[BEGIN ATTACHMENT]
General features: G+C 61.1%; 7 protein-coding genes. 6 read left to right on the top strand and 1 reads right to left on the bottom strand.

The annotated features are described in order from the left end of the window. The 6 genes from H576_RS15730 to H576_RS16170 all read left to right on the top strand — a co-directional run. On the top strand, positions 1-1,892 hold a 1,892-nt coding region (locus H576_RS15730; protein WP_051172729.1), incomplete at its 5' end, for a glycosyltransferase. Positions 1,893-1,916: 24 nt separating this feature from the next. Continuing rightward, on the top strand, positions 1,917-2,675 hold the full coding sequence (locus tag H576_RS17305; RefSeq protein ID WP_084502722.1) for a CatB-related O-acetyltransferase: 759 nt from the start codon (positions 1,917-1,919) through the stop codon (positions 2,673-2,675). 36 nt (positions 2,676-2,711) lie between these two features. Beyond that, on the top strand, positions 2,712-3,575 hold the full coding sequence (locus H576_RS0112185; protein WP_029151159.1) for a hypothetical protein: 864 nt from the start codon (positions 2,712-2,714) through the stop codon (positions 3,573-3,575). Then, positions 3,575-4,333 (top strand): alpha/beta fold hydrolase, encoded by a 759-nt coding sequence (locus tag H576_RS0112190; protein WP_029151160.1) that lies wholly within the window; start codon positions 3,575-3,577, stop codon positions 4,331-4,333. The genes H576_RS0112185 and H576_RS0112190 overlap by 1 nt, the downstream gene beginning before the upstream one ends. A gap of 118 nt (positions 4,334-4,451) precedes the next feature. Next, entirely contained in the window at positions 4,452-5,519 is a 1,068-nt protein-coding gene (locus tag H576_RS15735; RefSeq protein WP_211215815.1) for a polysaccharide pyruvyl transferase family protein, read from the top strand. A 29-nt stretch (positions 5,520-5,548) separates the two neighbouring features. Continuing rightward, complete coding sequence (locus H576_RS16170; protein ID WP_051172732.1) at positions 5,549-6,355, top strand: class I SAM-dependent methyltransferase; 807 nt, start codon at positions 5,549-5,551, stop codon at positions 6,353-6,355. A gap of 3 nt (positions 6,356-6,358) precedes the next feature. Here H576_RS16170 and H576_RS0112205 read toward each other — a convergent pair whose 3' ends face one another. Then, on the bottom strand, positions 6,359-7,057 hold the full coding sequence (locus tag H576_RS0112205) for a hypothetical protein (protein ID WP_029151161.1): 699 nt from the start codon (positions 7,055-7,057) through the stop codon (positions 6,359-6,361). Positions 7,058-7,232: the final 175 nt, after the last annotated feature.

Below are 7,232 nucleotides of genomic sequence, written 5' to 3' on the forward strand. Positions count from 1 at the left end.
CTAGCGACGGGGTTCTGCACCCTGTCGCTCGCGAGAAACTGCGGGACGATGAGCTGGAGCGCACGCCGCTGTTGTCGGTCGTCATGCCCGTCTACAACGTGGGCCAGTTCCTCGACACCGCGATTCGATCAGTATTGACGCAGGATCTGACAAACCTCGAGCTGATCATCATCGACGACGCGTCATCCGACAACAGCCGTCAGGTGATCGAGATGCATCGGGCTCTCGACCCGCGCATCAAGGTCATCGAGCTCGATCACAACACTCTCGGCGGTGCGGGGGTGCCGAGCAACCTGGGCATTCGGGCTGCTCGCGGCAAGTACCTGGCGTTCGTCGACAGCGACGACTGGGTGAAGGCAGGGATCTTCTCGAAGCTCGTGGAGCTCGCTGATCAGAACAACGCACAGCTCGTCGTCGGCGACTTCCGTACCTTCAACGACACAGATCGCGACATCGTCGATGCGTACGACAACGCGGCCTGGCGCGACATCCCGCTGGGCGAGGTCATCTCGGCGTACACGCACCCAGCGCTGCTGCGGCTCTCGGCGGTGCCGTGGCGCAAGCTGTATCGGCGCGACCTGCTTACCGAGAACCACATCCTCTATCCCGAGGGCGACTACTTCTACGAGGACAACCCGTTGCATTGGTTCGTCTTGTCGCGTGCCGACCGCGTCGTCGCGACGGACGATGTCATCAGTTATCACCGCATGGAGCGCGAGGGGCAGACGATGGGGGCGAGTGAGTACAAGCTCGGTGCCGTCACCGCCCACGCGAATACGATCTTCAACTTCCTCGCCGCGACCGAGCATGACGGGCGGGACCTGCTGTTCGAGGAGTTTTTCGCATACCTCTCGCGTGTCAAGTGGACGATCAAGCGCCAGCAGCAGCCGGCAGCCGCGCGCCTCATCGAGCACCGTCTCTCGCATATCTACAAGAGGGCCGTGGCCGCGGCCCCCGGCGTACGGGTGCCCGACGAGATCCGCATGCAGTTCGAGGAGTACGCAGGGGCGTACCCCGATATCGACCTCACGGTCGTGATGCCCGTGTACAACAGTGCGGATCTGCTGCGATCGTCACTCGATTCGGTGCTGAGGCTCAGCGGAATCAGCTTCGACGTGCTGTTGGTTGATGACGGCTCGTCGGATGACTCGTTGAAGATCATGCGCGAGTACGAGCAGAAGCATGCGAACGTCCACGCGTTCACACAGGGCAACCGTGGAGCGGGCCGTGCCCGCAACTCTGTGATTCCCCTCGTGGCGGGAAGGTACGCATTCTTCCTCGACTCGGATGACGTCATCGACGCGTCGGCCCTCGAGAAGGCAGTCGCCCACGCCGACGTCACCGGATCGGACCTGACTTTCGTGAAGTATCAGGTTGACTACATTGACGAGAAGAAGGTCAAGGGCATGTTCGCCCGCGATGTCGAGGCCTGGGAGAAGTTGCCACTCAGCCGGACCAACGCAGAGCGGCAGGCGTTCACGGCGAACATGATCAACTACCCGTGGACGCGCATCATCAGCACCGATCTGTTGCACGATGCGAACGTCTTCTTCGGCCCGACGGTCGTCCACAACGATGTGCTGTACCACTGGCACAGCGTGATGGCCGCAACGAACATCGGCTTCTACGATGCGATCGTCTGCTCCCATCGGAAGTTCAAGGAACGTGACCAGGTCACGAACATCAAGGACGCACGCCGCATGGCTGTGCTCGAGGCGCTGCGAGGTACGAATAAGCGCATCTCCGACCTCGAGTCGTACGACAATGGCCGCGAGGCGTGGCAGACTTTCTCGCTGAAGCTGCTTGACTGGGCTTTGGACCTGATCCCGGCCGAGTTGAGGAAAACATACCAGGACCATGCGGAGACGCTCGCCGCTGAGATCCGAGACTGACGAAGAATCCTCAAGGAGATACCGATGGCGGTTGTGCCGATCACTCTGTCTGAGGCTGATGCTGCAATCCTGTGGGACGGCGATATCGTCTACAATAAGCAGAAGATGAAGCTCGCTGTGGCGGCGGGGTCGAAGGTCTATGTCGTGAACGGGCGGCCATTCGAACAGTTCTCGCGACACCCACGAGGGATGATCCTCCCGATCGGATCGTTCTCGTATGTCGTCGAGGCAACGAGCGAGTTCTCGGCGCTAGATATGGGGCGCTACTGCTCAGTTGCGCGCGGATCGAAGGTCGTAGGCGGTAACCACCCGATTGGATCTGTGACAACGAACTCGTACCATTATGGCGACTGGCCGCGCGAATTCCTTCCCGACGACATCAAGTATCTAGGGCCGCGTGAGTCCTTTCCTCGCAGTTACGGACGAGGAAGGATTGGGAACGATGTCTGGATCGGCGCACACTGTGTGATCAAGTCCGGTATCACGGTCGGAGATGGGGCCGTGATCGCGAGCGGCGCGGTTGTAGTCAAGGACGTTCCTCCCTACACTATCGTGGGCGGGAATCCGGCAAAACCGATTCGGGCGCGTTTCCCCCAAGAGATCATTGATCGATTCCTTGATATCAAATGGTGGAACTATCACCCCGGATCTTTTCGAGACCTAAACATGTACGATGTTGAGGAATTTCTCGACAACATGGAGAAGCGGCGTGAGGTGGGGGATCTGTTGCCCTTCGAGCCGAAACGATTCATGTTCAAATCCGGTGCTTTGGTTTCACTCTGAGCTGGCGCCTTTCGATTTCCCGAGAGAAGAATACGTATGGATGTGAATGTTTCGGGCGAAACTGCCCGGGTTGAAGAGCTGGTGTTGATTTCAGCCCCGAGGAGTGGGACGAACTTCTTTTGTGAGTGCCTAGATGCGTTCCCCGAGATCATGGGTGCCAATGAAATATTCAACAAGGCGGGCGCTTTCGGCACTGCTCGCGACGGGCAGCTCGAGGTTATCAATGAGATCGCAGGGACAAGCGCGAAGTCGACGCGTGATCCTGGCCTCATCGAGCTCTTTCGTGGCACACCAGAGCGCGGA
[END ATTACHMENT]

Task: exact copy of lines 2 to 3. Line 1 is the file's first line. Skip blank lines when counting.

The annotated features are described in order from the left end of the window. The 6 genes from H576_RS15730 to H576_RS16170 all read left to right on the top strand — a co-directional run. On the top strand, positions 1-1,892 hold a 1,892-nt coding region (locus H576_RS15730; protein WP_051172729.1), incomplete at its 5' end, for a glycosyltransferase. Positions 1,893-1,916: 24 nt separating this feature from the next. Continuing rightward, on the top strand, positions 1,917-2,675 hold the full coding sequence (locus tag H576_RS17305; RefSeq protein ID WP_084502722.1) for a CatB-related O-acetyltransferase: 759 nt from the start codon (positions 1,917-1,919) through the stop codon (positions 2,673-2,675). 36 nt (positions 2,676-2,711) lie between these two features. Beyond that, on the top strand, positions 2,712-3,575 hold the full coding sequence (locus H576_RS0112185; protein WP_029151159.1) for a hypothetical protein: 864 nt from the start codon (positions 2,712-2,714) through the stop codon (positions 3,573-3,575). Then, positions 3,575-4,333 (top strand): alpha/beta fold hydrolase, encoded by a 759-nt coding sequence (locus tag H576_RS0112190; protein WP_029151160.1) that lies wholly within the window; start codon positions 3,575-3,577, stop codon positions 4,331-4,333. The genes H576_RS0112185 and H576_RS0112190 overlap by 1 nt, the downstream gene beginning before the upstream one ends. A gap of 118 nt (positions 4,334-4,451) precedes the next feature. Next, entirely contained in the window at positions 4,452-5,519 is a 1,068-nt protein-coding gene (locus tag H576_RS15735; RefSeq protein WP_211215815.1) for a polysaccharide pyruvyl transferase family protein, read from the top strand. A 29-nt stretch (positions 5,520-5,548) separates the two neighbouring features. Continuing rightward, complete coding sequence (locus H576_RS16170; protein ID WP_051172732.1) at positions 5,549-6,355, top strand: class I SAM-dependent methyltransferase; 807 nt, start codon at positions 5,549-5,551, stop codon at positions 6,353-6,355. A gap of 3 nt (positions 6,356-6,358) precedes the next feature. Here H576_RS16170 and H576_RS0112205 read toward each other — a convergent pair whose 3' ends face one another. Then, on the bottom strand, positions 6,359-7,057 hold the full coding sequence (locus tag H576_RS0112205) for a hypothetical protein (protein ID WP_029151161.1): 699 nt from the start codon (positions 7,055-7,057) through the stop codon (positions 6,359-6,361). Positions 7,058-7,232: the final 175 nt, after the last annotated feature.

Below are 7,232 nucleotides of genomic sequence, written 5' to 3' on the forward strand. Positions count from 1 at the left end.